RICHMOND — Virginia Republicans resumed their call Monday — less than two months before statewide elections — to allow testimony from the two women who accuse Lt. Gov. Justin Fairfax of sexual assault.
Sen. Mark Obenshain, R-Rockingham, chairman of the Senate Courts of Justice Committee, issued the call days after Fairfax filed a $400 million lawsuit against CBS Corp.
Obenshain accused Dels. John Bell, D-Loudoun, Debra Rodman, D-Henrico, and Cheryl Turpin, D-Virginia Beach, running competitive races for seats in the Senate where Fairfax presides, of blocking the hearings.
When allegations surfaced against Fairfax, representatives on both sides of the aisle called for his resignation. In February, alleged victims Meredith Watson and Vanessa Tyson agreed to a bipartisan hearing though a date was never set. There was debate whether the General Assembly is the best venue to hear criminal allegations.
Many House members were concerned a hearing would “not provide the accusers the fair and impartial forum they deserve,” wrote Del. Eileen Filler-Corn, D-Fairfax, in a letter on March 31 to Del. Robert Bell, R-Albemarle, who chairs the Courts of Justice. The Democratic consensus was that such a hearing could result in a “highly charged political environment,” overstep their legal authority and expertise and also establish a precedent.
“We are concerned that enacting the plan that you have proposed would establish an ill-defined precedent for the future, which could be abused,” Filler-Corn wrote.
Senate Republicans Monday returned to the message that Democrats are pursuing “their political ambitions ahead of the rights of these women and the interests of justice.”
A Quinnipiac University poll conducted in February found a majority of Virginia voters, 84-12%, believed the House should wait for an investigation of the sexual assault accusations before proposing impeachment of Fairfax. The same poll found that only 12% of Virginia voters believe Fairfax’s denial of the accusations, while 37% believe his two accusers, and 51% of those polled remained undecided.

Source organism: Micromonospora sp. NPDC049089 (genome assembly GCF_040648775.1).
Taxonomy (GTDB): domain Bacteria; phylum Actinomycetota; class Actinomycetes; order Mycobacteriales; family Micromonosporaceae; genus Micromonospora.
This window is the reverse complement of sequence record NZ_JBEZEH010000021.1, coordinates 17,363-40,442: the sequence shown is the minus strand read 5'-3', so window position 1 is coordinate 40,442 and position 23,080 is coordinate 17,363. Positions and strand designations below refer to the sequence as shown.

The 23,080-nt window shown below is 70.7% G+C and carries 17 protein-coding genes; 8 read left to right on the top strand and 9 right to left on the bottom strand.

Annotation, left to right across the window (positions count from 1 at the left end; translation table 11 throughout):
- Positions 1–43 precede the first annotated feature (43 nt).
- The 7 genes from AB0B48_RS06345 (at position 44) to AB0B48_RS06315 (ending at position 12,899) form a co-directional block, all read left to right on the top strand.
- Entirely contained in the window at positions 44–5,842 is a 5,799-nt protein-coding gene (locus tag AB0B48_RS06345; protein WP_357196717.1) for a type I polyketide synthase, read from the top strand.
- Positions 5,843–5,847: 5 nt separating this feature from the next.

No criminal charges have been filed against Fairfax to date.
Bell, Rodman and Turpin did not immediately respond to a reporter’s request for a statement.
The $400 million defamation lawsuit filed Thursday centered around the network airing two interviews with Watson and Tyson in February. The lawsuit claims the network did not fully verify the allegations against Fairfax and calls the allegations a “political hit job.”
Fairfax claims CBS used the interviews as a tactic to drive ratings related to the scandals that engulfed executive leadership in the state, and to also align with the #MeToo movement after the network faced its own internal scandals over allegations of sexual misconduct. In doing so, Fairfax claims CBS deliberately and recklessly tried to tarnish his career.
Carl Tobias, a constitutional law expert and law professor at the University of Richmond, said the lawsuit might contain plausible arguments, but it’s uncertain if the lawsuit will hold up in the courtroom or be resolved anytime soon.
By Aliviah Jones, Capital News Service